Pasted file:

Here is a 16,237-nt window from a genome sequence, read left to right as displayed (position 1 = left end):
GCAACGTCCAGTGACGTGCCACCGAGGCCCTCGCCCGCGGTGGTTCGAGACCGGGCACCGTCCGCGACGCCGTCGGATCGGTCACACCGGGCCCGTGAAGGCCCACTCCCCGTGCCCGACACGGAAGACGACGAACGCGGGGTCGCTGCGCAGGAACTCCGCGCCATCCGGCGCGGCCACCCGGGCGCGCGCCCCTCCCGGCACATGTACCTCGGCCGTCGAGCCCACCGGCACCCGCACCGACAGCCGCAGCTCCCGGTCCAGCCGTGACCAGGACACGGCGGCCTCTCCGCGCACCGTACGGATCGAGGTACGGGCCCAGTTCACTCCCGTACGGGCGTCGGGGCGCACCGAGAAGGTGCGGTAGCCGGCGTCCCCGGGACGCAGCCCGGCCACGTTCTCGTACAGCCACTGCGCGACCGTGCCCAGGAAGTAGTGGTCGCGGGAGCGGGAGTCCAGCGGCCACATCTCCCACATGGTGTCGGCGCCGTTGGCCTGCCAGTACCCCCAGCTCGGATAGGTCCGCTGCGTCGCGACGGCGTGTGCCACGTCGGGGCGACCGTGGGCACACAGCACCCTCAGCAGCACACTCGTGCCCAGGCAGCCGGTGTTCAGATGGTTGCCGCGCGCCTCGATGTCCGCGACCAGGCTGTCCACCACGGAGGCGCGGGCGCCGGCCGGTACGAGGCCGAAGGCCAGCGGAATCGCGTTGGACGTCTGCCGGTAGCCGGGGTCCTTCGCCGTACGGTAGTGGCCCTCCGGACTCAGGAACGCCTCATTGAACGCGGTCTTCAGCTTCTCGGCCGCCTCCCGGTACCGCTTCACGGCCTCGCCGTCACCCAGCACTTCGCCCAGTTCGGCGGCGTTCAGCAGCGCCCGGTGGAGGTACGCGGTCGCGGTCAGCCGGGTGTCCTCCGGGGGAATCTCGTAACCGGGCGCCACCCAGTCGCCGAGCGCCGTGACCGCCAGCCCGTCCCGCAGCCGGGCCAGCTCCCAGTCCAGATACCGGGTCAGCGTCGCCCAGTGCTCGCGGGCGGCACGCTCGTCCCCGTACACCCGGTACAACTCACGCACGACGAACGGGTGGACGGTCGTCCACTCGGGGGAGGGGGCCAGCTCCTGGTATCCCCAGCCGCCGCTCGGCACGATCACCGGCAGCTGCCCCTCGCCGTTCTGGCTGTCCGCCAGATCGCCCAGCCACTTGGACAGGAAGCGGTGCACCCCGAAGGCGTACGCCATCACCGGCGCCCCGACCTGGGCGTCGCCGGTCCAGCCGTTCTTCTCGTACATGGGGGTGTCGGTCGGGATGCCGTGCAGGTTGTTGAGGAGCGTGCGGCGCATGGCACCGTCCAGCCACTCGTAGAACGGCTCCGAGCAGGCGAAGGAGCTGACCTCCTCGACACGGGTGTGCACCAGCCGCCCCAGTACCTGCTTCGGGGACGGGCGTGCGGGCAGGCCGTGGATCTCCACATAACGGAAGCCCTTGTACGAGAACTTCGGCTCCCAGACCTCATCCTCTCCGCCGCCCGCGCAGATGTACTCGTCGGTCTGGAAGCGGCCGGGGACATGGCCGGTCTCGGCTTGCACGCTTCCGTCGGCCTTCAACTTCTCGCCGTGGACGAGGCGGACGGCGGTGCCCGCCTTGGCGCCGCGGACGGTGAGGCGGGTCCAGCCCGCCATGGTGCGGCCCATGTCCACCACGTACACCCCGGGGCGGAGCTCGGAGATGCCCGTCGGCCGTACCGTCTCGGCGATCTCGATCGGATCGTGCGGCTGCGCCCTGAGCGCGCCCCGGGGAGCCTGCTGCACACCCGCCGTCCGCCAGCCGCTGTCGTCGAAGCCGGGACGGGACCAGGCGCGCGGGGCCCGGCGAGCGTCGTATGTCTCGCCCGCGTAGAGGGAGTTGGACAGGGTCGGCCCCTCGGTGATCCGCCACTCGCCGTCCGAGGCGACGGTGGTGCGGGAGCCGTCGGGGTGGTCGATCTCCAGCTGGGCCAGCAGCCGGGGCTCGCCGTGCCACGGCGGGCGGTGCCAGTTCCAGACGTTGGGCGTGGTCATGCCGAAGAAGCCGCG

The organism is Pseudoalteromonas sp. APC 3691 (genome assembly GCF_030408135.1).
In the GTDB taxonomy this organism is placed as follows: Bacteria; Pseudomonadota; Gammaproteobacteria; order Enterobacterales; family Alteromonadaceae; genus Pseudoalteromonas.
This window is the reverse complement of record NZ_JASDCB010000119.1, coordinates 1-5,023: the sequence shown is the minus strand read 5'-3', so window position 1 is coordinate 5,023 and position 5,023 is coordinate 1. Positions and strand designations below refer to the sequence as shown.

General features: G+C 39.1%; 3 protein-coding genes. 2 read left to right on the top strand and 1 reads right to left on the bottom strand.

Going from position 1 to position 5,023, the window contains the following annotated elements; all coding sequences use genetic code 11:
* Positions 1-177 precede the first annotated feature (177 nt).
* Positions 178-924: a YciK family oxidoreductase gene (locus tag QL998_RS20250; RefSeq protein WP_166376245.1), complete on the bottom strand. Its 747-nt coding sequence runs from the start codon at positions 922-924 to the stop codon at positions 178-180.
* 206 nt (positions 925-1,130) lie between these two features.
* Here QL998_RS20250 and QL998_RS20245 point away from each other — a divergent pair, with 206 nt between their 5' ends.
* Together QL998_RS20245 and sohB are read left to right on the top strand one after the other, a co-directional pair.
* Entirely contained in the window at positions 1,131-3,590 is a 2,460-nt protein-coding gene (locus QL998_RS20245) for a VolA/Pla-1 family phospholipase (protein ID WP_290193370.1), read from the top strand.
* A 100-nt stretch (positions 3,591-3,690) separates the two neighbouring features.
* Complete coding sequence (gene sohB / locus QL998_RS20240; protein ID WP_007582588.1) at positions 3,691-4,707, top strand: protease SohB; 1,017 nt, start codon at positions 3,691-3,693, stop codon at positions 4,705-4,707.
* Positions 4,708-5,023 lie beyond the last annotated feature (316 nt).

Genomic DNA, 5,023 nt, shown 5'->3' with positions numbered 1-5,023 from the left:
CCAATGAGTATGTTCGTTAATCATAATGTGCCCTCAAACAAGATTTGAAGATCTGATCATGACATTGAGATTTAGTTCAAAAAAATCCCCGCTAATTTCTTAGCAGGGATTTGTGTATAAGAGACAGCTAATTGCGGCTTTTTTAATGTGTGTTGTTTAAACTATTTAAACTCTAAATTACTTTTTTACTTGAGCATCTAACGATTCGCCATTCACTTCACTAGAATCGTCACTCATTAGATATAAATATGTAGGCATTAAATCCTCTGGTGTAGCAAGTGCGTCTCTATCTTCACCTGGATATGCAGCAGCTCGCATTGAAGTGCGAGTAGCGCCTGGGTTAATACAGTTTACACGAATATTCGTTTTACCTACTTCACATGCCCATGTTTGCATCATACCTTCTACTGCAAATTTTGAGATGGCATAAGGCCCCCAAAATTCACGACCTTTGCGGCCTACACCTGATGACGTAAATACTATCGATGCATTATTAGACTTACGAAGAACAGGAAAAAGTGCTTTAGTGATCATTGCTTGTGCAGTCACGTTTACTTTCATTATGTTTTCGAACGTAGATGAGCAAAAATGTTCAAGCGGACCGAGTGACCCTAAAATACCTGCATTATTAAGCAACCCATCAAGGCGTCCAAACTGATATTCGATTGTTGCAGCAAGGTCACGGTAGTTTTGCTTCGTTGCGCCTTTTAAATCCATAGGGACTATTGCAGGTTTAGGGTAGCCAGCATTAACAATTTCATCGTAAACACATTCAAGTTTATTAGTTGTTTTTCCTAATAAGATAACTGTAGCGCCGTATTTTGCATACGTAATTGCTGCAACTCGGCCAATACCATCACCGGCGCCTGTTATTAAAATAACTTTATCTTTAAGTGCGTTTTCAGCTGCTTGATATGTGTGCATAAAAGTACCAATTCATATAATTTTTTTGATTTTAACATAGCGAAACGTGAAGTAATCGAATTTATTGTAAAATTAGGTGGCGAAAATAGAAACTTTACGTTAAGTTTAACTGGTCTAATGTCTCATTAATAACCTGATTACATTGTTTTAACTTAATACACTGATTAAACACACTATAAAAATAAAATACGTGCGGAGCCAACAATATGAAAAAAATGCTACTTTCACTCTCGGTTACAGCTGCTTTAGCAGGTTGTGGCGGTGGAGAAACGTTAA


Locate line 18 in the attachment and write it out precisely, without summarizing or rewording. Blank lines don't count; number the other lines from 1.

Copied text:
CCAATGAGTATGTTCGTTAATCATAATGTGCCCTCAAACAAGATTTGAAGATCTGATCATGACATTGAGATTTAGTTCAAAAAAATCCCCGCTAATTTCTTAGCAGGGATTTGTGTATAAGAGACAGCTAATTGCGGCTTTTTTAATGTGTGTTGTTTAAACTATTTAAACTCTAAATTACTTTTTTACTTGAGCATCTAACGATTCGCCATTCACTTCACTAGAATCGTCACTCATTAGATATAAATATGTAGGCATTAAATCCTCTGGTGTAGCAAGTGCGTCTCTATCTTCACCTGGATATGCAGCAGCTCGCATTGAAGTGCGAGTAGCGCCTGGGTTAATACAGTTTACACGAATATTCGTTTTACCTACTTCACATGCCCATGTTTGCATCATACCTTCTACTGCAAATTTTGAGATGGCATAAGGCCCCCAAAATTCACGACCTTTGCGGCCTACACCTGATGACGTAAATACTATCGATGCATTATTAGACTTACGAAGAACAGGAAAAAGTGCTTTAGTGATCATTGCTTGTGCAGTCACGTTTACTTTCATTATGTTTTCGAACGTAGATGAGCAAAAATGTTCAAGCGGACCGAGTGACCCTAAAATACCTGCATTATTAAGCAACCCATCAAGGCGTCCAAACTGATATTCGATTGTTGCAGCAAGGTCACGGTAGTTTTGCTTCGTTGCGCCTTTTAAATCCATAGGGACTATTGCAGGTTTAGGGTAGCCAGCATTAACAATTTCATCGTAAACACATTCAAGTTTATTAGTTGTTTTTCCTAATAAGATAACTGTAGCGCCGTATTTTGCATACGTAATTGCTGCAACTCGGCCAATACCATCACCGGCGCCTGTTATTAAAATAACTTTATCTTTAAGTGCGTTTTCAGCTGCTTGATATGTGTGCATAAAAGTACCAATTCATATAATTTTTTTGATTTTAACATAGCGAAACGTGAAGTAATCGAATTTATTGTAAAATTAGGTGGCGAAAATAGAAACTTTACGTTAAGTTTAACTGGTCTAATGTCTCATTAATAACCTGATTACATTGTTTTAACTTAATACACTGATTAAACACACTATAAAAATAAAATACGTGCGGAGCCAACAATATGAAAAAAATGCTACTTTCACTCTCGGTTACAGCTGCTTTAGCAGGTTGTGGCGGTGGAGAAACGTTAA